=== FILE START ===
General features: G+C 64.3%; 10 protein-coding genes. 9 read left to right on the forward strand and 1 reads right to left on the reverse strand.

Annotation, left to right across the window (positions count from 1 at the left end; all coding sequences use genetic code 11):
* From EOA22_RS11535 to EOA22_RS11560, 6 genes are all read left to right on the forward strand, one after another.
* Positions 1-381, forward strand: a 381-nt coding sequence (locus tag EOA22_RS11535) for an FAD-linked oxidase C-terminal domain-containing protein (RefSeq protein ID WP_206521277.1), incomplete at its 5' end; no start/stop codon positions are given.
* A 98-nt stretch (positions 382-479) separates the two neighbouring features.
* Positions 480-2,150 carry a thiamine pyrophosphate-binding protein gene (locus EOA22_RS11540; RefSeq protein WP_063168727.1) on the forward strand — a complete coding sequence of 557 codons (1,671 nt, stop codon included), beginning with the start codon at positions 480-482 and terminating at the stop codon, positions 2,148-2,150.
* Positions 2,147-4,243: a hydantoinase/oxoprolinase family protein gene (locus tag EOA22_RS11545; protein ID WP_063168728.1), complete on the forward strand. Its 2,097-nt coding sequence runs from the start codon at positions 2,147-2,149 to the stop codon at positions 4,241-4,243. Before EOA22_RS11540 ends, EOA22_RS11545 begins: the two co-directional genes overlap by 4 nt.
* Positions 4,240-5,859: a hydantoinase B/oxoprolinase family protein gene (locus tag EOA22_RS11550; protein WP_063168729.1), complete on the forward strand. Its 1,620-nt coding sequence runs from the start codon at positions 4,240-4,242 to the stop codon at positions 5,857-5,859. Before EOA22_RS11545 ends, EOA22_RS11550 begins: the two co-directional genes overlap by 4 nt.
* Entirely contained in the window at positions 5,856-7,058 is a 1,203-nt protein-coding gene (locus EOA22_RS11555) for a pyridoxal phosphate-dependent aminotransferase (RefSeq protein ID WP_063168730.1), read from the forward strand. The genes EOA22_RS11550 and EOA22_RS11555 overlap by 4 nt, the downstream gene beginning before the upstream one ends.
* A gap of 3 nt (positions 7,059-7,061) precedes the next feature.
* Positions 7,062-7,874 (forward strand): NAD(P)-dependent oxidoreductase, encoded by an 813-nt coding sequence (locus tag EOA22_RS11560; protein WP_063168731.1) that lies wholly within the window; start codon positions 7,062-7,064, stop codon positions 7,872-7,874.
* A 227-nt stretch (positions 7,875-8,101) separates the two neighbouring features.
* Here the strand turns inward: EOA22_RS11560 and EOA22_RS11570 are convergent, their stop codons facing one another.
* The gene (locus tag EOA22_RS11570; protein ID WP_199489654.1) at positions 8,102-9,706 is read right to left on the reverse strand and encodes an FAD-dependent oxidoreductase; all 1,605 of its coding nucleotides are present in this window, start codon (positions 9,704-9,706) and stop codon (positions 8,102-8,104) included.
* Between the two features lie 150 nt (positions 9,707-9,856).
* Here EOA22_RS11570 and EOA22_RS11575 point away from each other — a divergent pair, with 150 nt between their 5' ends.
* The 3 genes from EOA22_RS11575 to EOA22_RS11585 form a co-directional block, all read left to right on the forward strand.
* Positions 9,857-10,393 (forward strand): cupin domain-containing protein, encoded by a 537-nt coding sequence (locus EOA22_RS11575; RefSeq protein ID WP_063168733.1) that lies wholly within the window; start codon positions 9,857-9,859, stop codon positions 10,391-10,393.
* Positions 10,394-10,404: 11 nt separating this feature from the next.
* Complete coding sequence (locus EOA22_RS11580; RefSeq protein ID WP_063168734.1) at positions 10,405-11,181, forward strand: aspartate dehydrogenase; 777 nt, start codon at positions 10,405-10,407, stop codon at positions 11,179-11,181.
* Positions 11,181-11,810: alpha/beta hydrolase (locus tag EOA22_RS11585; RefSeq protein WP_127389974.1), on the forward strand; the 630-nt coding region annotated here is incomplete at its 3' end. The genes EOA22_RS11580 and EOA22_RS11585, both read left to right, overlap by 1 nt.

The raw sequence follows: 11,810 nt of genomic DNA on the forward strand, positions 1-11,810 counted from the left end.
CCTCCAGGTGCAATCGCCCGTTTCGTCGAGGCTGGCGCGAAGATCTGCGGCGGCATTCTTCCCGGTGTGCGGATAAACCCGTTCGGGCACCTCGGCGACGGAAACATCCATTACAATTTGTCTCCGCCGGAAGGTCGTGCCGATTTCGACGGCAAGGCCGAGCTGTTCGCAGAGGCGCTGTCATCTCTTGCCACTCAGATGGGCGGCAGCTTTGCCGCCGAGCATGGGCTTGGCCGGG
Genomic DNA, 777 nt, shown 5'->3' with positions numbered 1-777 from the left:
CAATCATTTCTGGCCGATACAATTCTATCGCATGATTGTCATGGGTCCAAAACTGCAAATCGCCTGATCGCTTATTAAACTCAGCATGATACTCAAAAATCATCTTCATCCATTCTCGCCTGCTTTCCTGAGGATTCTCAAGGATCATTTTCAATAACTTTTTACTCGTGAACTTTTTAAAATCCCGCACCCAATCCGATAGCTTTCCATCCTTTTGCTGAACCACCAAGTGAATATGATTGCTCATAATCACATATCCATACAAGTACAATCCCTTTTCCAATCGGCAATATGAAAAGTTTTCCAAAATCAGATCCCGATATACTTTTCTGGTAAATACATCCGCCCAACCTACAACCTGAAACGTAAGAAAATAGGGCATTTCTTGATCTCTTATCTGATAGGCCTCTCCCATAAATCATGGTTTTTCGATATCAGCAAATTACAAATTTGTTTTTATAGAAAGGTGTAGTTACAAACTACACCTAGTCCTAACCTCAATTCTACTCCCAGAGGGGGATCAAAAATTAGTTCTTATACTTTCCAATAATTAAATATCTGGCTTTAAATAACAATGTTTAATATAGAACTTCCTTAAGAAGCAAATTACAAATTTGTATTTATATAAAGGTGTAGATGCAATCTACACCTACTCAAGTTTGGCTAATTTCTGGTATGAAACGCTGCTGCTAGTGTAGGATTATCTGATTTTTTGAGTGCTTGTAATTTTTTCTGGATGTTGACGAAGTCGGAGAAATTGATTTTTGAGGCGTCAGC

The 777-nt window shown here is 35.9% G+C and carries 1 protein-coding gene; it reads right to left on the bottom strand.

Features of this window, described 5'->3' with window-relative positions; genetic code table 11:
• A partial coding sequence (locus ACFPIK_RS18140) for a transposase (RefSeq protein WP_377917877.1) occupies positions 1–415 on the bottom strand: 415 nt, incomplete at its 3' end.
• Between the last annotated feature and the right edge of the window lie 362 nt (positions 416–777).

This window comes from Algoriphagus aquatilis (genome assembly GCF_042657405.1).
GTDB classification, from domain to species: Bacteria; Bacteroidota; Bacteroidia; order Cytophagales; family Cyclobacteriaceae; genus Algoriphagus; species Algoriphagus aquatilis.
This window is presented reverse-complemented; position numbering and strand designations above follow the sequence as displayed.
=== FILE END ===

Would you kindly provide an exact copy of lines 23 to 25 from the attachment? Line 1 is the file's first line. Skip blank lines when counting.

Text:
CCTCCAGGTGCAATCGCCCGTTTCGTCGAGGCTGGCGCGAAGATCTGCGGCGGCATTCTTCCCGGTGTGCGGATAAACCCGTTCGGGCACCTCGGCGACGGAAACATCCATTACAATTTGTCTCCGCCGGAAGGTCGTGCCGATTTCGACGGCAAGGCCGAGCTGTTCGCAGAGGCGCTGTCATCTCTTGCCACTCAGATGGGCGGCAGCTTTGCCGCCGAGCATGGGCTTGGCCGGG
Genomic DNA, 777 nt, shown 5'->3' with positions numbered 1-777 from the left:
CAATCATTTCTGGCCGATACAATTCTATCGCATGATTGTCATGGGTCCAAAACTGCAAATCGCCTGATCGCTTATTAAACTCAGCATGATACTCAAAAATCATCTTCATCCATTCTCGCCTGCTTTCCTGAGGATTCTCAAGGATCATTTTCAATAACTTTTTACTCGTGAACTTTTTAAAATCCCGCACCCAATCCGATAGCTTTCCATCCTTTTGCTGAACCACCAAGTGAATATGATTGCTCATAATCACATATCCATACAAGTACAATCCCTTTTCCAATCGGCAATATGAAAAGTTTTCCAAAATCAGATCCCGATATACTTTTCTGGTAAATACATCCGCCCAACCTACAACCTGAAACGTAAGAAAATAGGGCATTTCTTGATCTCTTATCTGATAGGCCTCTCCCATAAATCATGGTTTTTCGATATCAGCAAATTACAAATTTGTTTTTATAGAAAGGTGTAGTTACAAACTACACCTAGTCCTAACCTCAATTCTACTCCCAGAGGGGGATCAAAAATTAGTTCTTATACTTTCCAATAATTAAATATCTGGCTTTAAATAACAATGTTTAATATAGAACTTCCTTAAGAAGCAAATTACAAATTTGTATTTATATAAAGGTGTAGATGCAATCTACACCTACTCAAGTTTGGCTAATTTCTGGTATGAAACGCTGCTGCTAGTGTAGGATTATCTGATTTTTTGAGTGCTTGTAATTTTTTCTGGATGTTGACGAAGTCGGAGAAATTGATTTTTGAGGCGTCAGC